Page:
Claudia Cumes
Name (ID = NAME-2); (type = personal)
NamePart (type = family)
Epstein
NamePart (type = given)
Elizabeth
Role
RoleTerm (authority = RULIB)
chair
Affiliation
Advisory Committee
DisplayForm
Elizabeth Epstein
Name (ID = NAME-3); (type = personal)
NamePart (type = family)
Gantwerk
NamePart (type = given)
Lewis
Role
RoleTerm (authority = RULIB)
internal member
Affiliation
Advisory Committee
DisplayForm
Lewis Gantwerk
Name (ID = NAME-1); (type = corporate)
NamePart
Graduate School of Applied and Professional Psychology
Role
RoleTerm (authority = RULIB)
school
Name (ID = NAME-2); (type = corporate)
NamePart
Graduate School of Applied and Professional Psychology
Role
RoleTerm (authority = RULIB)
school
OriginInfo
DateCreated (qualifier = exact)
2010
DateOther (qualifier = exact); (type = degree)
2010-10
Place
PlaceTerm (type = code)
xx
RelatedItem (type = host)
TitleInfo
Title
Rutgers University Electronic Theses and Dissertations
Identifier (type = RULIB)
ETD
RelatedItem (type = host)
TitleInfo
Title
Graduate School of Applied and Professional Psychology Electronic Theses and Dissertations
Identifier (type = local)
rucore10001800001
Location
PhysicalLocation (authority = marcorg); (displayLabel = Rutgers, The State University of New Jersey)
NjNbRU
Identifier (type = doi)
doi:10.7282/T38915NN
Genre (authority = ExL-Esploro)
ETD doctoral
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Rights

RightsDeclaration (AUTHORITY = GS); (ID = rulibRdec0006)
The author owns the copyright to this work.
Copyright
Status
Copyright protected
Availability
Status
Open
Reason
Permission or license
RightsHolder (ID = PRH-1); (type = personal)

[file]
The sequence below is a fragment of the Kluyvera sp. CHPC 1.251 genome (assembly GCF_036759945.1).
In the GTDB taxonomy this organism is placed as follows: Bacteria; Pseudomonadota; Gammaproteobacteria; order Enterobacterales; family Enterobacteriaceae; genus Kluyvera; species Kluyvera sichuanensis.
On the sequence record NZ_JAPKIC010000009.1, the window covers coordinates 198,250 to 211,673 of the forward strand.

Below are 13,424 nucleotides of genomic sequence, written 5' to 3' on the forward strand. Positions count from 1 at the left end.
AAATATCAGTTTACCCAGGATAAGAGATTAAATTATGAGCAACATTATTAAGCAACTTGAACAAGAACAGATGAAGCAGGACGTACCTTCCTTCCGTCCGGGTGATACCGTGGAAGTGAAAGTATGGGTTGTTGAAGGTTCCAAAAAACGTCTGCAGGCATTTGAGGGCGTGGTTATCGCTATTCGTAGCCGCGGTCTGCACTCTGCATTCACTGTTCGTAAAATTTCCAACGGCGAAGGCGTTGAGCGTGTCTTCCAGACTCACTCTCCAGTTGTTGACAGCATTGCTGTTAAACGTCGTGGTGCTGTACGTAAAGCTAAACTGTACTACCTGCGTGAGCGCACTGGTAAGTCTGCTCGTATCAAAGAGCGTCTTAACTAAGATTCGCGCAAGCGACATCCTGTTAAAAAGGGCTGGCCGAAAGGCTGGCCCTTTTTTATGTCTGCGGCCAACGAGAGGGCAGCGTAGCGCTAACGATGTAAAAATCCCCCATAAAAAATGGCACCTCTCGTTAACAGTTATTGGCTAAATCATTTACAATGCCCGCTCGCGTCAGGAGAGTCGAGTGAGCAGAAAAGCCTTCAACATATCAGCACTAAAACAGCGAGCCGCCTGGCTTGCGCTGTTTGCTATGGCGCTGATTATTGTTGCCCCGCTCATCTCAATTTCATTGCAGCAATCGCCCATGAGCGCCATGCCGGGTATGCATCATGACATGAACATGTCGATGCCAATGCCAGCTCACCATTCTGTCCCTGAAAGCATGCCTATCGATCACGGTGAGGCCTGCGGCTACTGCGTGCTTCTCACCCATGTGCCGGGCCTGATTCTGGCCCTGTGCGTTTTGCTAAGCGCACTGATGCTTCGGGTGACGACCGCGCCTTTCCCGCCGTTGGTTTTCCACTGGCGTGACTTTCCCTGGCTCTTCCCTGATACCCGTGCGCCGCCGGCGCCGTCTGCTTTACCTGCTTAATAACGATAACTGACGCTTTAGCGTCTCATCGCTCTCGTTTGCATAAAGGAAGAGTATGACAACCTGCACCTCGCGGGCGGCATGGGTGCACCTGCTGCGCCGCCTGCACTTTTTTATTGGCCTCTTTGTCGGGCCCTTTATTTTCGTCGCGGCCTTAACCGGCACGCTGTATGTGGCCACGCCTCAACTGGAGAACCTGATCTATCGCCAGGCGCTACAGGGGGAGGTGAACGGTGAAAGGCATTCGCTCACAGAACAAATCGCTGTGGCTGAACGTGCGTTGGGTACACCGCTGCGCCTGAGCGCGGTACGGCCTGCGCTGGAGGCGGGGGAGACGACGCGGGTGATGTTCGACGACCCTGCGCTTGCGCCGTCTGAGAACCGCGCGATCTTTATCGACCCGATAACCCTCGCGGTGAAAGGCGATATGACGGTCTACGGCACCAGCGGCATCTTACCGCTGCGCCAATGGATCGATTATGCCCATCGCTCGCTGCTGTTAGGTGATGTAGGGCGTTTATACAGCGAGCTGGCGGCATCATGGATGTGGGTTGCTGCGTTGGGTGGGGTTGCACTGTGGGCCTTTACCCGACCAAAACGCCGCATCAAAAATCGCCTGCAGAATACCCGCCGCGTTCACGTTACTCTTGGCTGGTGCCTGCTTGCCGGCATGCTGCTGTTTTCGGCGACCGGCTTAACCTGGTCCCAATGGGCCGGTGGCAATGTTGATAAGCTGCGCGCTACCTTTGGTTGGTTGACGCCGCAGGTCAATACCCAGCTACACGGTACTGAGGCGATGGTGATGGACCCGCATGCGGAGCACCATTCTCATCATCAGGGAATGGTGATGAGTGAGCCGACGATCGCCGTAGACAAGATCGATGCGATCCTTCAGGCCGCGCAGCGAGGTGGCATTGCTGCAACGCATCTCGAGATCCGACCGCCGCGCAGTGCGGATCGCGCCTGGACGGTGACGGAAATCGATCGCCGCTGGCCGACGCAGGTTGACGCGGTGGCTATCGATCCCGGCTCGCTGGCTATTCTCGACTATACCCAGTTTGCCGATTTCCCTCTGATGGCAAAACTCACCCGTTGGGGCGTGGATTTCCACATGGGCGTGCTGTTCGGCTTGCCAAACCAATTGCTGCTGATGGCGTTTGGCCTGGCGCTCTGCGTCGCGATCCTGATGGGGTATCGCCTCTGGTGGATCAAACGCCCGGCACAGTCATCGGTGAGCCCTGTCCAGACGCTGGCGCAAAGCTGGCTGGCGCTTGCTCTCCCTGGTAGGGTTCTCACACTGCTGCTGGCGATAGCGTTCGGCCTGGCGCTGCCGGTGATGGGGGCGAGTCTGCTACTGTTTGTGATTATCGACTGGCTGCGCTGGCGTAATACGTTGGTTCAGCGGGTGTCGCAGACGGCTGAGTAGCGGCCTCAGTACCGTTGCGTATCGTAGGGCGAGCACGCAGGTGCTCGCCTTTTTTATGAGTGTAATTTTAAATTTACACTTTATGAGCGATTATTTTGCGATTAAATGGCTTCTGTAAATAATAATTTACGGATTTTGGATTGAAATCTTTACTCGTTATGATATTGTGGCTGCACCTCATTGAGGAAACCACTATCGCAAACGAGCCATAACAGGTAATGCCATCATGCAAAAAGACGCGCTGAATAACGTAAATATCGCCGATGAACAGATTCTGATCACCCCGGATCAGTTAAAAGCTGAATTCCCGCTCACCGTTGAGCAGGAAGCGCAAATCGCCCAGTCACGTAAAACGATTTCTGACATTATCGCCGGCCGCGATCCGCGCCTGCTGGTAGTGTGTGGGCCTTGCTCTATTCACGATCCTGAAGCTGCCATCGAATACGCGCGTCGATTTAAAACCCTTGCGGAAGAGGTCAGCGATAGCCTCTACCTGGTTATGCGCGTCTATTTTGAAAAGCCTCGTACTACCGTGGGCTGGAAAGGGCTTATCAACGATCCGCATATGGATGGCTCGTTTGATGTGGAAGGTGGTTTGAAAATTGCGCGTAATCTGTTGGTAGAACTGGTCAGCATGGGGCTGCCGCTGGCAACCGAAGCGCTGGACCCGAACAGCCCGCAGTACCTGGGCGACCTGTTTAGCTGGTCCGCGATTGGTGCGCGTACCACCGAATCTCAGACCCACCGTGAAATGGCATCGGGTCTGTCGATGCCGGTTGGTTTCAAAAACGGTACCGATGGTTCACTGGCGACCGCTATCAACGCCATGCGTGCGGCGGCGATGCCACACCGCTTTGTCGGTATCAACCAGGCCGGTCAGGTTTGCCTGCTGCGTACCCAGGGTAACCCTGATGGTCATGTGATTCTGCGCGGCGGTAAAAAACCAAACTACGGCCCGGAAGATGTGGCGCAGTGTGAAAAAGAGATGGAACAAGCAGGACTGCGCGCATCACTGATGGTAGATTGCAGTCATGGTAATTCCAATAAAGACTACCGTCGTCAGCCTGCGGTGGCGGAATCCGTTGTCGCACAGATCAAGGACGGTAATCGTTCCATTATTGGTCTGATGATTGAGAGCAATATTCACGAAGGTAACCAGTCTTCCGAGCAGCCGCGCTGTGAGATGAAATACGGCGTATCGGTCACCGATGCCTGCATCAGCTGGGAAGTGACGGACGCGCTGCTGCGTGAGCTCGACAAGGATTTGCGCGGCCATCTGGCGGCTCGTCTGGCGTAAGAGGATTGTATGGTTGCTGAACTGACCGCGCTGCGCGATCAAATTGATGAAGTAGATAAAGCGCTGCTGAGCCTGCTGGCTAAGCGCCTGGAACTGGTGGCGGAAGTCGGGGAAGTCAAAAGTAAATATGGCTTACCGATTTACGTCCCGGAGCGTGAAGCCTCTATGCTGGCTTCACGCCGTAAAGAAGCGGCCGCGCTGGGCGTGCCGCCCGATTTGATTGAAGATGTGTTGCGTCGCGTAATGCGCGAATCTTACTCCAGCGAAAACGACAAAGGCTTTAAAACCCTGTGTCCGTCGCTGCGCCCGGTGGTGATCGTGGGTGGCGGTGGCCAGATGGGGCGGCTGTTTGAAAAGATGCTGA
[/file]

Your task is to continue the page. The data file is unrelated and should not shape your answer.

Name
FamilyName
Cumes
GivenName
Claudia
Role
Copyright Holder
RightsEvent (ID = RE-1); (AUTHORITY = rulib)
Type
Permission or license
DateTime
2010-10-02 13:13:41
AssociatedEntity (ID = AE-1); (AUTHORITY = rulib)
Role
Copyright holder
Name
Claudia Cumes
Affiliation
Rutgers University. Graduate School of Applied and Professional Psychology
AssociatedObject (ID = AO-1); (AUTHORITY = rulib)
Type
License
Name
Author Agreement License
Detail
I hereby grant to the Rutgers University Libraries and to my school the non-exclusive right to archive, reproduce and distribute my thesis or dissertation, in whole or in part, and/or my abstract, in whole or in part, in and from an electronic format, subject to the release date subsequently stipulated in this submittal form and approved by my school. I represent and stipulate that the thesis or dissertation and its abstract are my original work, that they do not infringe or violate any rights of others, and that I make these grants as the sole owner of the rights to my thesis or dissertation and its abstract. I represent that I have obtained written permissions, when necessary, from the owner(s) of each third party copyrighted matter to be included in my thesis or dissertation and will supply copies of such upon request by my school. I acknowledge that RU ETD and my school will not distribute my thesis or dissertation or its abstract if, in their reasonable judgment, they believe all such rights have not been secured. I acknowledge that I retain ownership rights to the copyright of my work. I also retain the right to use all or part of this thesis or dissertation in future works, such as articles or books.
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Technical

ContentModel
ETD
MimeType (TYPE = file)
application/pdf
MimeType (TYPE = container)
application/x-tar
FileSize (UNIT = bytes)
512000
Checksum (METHOD = SHA1)
fa385fab5d10a35f4b9b5e19e91da4b20278ad4f